Apple moving to ARM on Macs, what does it mean?

There’s a rumor that Apple will be moving to ARM chips on the Macintosh product line. It’s still just a rumor, and we’ve been hearing such things for a few years now, but now it’s out on Bloomberg, which is saying Apple intends to make this announcement the week of the 22nd, at their World Wide Developers Conference — so, we can assume it’s a pretty solid rumor at this point. But what does it mean? First things first, we’re talking about CPUs. Big CPU manufacturers include Intel, AMD, Motorola, etc… If you’re old enough, you may remember the “Intel inside” campaign. That was about building the relatively unknown Intel brand, but also differentiating against Motorola. In some cases, changing CPUs just means getting better performance. But sometimes, changing CPUs can mean an entire restructuring of the operating system and everything connected — a so called architectural change. That’s what this Apple rumor would mean. Apple has done this twice before: in 1994 it moved from the Motorola 68xxx chipset to the PowerPC chipset; then, in 2006, it switched from PowerPC to Intel (x86 architecture). This time, if it happens, it will be a switch from x86 to ARM (actually, Apple’s own, in-house chips, which are already in use on the i-devices). Every time these changes have happened, it’s ostensibly been because of speed — but the speed improvements have always been small compared to the institutional cost of transition. Apple’s internal software (mail, safari, e.g.) always moves first, but getting the important third parties (think Adobe, Microsoft) to put in the giant effort to move is non-trivial. Moreover, while Apple has always provided a transition environment, where the old software would continue to work, such environments have been, quite frankly, terrible. So, such changes have never been purely about speed, they’ve always been about roadmap. About where the chips are going in the future, and what Apple wants to do in the future that it thinks is critical — so important that it’s willing to disrupt all of its third-party vendors, for some hypothetical future. When Apple moved from 68xxx to PowerPC, it was not just because PowerPC was faster — PowerPC ran much cooler, which allowed Apple to deliver on its vision for PowerBook laptops. Laptops that were thinner, and didn’t require the noisy fan, and yet were also faster. Essentially the same thing happened with the move from PowerPC to Intel — it was all about Intel’s roadmap being in better alignment with Apples, and with their focus on mobile. When Apple came out with their first 15″ MacBook Pro, it was not just their fastest laptop ever, it was also their tiniest and lightest. Two years later, they’d come out with the first MacBook Air. Which raises the question: what is Apple doing now, that’s causing them to make this jump? Of course, I have no insider knowledge; moreover, in the post-Steve-Jobs world, it can be easy to overestimate how dramatic a change Apple might make; but one line in the Bloomberg article has me thinking. “Inside Apple, tests of new Macs with the ARM-based chips have shown sizable improvements …, specifically in … apps using artificial intelligence.” It’s easy to make fun of Siri, particularly her current capabilities in relation to Google Assistant or Alexa. But when Siri came out, she was groundbreaking, and you know Apple hasn’t been sitting on its laurels — it’s been working up a storm in the background. It may still be a year or two away, and there’s the very real possibility that nothing so ambitious is happening; but if I were to bet on it, I’d bet that within five years, Apple has changed the way we think about interacting with computers, and has taken AI to a whole new level.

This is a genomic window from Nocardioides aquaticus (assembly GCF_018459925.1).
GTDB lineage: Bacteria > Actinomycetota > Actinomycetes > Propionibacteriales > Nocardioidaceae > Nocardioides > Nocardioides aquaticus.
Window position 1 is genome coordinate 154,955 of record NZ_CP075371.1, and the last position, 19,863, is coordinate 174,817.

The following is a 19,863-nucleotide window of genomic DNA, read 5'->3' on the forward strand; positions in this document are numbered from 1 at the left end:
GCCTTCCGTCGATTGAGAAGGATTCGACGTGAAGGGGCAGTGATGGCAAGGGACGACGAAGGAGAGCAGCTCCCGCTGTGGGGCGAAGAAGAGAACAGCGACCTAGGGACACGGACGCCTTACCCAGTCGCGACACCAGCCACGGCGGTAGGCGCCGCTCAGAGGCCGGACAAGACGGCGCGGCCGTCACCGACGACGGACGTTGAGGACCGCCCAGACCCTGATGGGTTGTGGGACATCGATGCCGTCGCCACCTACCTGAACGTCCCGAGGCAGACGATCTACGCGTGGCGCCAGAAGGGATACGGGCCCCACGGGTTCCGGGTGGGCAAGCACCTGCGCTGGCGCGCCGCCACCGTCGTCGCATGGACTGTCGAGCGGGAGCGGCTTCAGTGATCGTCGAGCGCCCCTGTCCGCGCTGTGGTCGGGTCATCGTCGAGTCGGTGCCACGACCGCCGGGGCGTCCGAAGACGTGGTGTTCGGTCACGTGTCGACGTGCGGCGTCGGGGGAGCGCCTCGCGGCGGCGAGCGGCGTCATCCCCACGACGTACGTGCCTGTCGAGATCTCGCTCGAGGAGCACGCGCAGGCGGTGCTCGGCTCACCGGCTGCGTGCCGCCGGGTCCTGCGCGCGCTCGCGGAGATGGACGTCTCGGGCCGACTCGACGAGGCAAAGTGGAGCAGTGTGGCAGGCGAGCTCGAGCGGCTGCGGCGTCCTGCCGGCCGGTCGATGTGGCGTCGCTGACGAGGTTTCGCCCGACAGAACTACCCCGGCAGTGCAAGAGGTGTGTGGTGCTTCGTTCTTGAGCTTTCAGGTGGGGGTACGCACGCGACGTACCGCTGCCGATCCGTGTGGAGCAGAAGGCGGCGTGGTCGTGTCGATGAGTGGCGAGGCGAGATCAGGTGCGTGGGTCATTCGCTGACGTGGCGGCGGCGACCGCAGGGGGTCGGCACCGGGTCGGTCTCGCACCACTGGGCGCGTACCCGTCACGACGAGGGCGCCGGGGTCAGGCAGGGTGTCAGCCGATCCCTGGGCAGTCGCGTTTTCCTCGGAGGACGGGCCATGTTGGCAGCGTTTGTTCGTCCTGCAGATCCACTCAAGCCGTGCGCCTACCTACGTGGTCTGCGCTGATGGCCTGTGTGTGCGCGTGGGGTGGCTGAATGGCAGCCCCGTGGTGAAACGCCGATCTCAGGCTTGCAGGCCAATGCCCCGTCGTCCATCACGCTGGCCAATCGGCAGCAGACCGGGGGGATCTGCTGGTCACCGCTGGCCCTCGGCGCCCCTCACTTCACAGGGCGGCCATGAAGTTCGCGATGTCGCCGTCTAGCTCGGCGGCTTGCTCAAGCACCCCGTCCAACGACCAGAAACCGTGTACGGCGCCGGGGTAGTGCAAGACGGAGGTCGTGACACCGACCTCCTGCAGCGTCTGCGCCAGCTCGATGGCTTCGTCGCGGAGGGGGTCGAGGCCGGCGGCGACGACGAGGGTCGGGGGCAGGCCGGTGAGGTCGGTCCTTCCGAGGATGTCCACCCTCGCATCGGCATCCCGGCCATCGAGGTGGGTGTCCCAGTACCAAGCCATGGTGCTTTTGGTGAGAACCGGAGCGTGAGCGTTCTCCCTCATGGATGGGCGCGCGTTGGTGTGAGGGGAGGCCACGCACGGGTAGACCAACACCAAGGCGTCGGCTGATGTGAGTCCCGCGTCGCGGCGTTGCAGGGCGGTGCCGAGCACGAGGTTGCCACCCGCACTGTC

Posted in Newsletter, Technology and tagged , .

Chris Richardson has strong opinions on just about everything. Just ask.